Malacañang bars Rappler reporter from tuberculosis prevention event

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Malacañang bars Rappler reporter from tuberculosis prevention event
A night before the event, the Department of Health informs Rappler that Malacañang did not approve its accreditation for the launch of the Philippines' initiative to end tuberculosis

MANILA, Philippines – Malacañang again refused to accredit Rappler to cover an event which President Rodrigo Duterte is set to attend, this time the launch of the Philippine initiative to end tuberculosis, scheduled for Tuesday, April 23.

Rappler’s health reporter Sofia Tomacruz earlier confirmed with the Department of Health – on Wednesday, April 17 – that she would cover the event. The DOH’s media unit took note of Rappler’s confirmation.

Up until Monday afternoon, April 22, DOH included Tomacruz in its message informing reporters of measures to be taken for the event, such as which entrance to take and what the proper dress code would be. 

On Monday night, however, the DOH’s media relations unit told Tomacruz that Rappler would no longer be able to cover the event after Malacañang did not approve her media accreditation. Duterte is scheduled to speak at the event. 

“Good evening, Sofia. As of this time, your media accreditation for the event tomorrow on TB is not approved by Malacañang. Sorry for the inconvenience it may cause. Thank you,” DOH’s media unit told Tomacruz in a text message.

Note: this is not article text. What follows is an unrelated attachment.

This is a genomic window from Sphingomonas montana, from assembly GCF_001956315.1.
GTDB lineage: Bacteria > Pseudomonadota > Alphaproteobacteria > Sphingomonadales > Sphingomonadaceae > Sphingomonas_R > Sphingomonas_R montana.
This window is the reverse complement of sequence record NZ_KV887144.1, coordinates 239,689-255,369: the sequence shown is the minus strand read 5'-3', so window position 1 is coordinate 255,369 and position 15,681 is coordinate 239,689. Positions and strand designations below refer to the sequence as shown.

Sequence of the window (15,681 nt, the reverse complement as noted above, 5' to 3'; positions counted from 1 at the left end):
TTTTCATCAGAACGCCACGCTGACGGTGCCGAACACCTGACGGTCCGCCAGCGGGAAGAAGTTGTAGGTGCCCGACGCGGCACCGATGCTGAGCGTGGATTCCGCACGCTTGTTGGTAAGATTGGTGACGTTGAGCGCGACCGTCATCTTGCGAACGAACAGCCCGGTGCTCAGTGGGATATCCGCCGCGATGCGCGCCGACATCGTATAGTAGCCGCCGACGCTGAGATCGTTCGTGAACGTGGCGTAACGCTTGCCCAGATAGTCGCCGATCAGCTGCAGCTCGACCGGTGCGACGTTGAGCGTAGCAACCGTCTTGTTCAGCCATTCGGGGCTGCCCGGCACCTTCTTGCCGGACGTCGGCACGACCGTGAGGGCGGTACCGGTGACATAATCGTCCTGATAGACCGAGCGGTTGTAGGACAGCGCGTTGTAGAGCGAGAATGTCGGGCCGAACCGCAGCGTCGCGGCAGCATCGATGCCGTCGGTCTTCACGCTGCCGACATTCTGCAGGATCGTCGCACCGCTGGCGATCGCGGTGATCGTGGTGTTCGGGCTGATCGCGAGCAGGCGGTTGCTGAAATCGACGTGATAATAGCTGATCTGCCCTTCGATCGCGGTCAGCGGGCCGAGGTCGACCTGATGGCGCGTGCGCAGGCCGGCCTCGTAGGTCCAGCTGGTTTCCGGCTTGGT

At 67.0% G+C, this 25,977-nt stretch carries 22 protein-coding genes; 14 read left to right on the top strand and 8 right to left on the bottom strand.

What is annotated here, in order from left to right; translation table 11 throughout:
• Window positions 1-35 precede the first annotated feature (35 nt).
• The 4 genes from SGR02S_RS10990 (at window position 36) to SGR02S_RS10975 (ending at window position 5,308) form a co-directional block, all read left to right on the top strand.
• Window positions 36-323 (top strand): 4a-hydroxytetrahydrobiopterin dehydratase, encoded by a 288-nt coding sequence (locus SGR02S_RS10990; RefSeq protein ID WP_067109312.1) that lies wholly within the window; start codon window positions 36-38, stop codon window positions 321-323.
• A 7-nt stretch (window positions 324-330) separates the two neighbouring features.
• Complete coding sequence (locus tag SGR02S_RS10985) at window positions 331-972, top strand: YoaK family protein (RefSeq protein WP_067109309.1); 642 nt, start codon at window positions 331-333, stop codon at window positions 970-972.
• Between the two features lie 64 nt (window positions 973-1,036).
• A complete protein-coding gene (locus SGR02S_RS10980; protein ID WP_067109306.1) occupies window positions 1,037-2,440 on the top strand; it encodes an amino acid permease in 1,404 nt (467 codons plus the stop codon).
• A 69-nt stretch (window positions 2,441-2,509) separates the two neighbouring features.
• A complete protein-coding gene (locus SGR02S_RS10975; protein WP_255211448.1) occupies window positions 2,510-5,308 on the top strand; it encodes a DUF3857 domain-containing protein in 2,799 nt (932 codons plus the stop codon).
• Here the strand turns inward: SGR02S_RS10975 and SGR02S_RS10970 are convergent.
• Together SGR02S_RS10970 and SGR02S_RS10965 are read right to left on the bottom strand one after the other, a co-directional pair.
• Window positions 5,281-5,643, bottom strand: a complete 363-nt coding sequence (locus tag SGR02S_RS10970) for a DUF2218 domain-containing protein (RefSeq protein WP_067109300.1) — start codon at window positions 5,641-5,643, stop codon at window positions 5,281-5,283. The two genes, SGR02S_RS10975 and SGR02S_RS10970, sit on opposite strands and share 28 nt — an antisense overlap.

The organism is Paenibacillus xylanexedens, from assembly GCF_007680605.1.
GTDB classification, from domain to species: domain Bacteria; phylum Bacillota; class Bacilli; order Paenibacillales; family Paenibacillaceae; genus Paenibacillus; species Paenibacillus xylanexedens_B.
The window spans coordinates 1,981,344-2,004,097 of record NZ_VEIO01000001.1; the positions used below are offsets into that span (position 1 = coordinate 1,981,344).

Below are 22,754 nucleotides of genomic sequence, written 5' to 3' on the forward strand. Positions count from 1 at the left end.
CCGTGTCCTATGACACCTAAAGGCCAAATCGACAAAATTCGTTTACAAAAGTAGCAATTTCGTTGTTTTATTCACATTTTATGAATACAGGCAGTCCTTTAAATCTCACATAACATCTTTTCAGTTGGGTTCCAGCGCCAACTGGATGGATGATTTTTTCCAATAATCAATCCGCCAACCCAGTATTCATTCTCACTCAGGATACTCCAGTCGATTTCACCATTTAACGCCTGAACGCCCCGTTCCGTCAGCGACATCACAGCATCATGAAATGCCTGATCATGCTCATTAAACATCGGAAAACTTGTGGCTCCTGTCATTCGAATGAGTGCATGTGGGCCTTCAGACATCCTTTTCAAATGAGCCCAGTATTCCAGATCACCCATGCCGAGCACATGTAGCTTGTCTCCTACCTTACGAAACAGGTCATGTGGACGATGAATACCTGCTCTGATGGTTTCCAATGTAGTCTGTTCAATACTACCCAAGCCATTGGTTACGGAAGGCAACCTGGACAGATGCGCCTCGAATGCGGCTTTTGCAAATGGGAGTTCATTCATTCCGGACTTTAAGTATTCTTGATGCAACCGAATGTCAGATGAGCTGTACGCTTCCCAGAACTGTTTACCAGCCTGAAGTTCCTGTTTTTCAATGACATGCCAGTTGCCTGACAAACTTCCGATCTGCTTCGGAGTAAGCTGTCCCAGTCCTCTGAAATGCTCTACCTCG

Malacañang’s refusal to accredit Rappler for the tuberculosis event comes after the company, its reporters, and regional correspondents asked the Supreme Court to end Duterte’s coverage ban against them, calling it unconstutional and warning how it threatens other media organizations and freedom of expression in general. 

The ban against Rappler in the President’s public events has been in effect for 14 months now. Rappler’s Malacañang reporter Pia Ranada, who is an accredited member of the Malacañang Press Corps, remains barred from entering Malacañang Palace. 

Duterte’s ban against Rappler started on February 20, 2018. Rappler stressed the ban violates press freedom.

“It is not the government’s role to say who can cover what, and when, and where. There is a clear line between a nation’s officials, and the press whose job it is to hold them accountable by informing the public of their actions,” Rappler said in February 2018.

A month later, the ban was extended to include Rappler’s provincial correspondents, which the news outlet described was an affront to local media.

“It is an attack – not just on Rappler but on the local media outlets and journalists’ associations that our stringers belong to. It is an affront – to the locals, whose homegrown watchdogs are not allowed to be the voice of their communities,” Rappler said in March 2018.

It added, “Malacañang and the President are merely finding excuses to avoid public scrutiny and to control the narrative on public affairs.”

Other officials expected to attend the health event include Health Secretary Francisco Duque III, Quezon 4th District Representative and House of Representatives health committee chairperson Angelina Tan, World Health Organization officials, and officials from scientific institute International Union Against Tuberculosis and Lung Disease, among others. –

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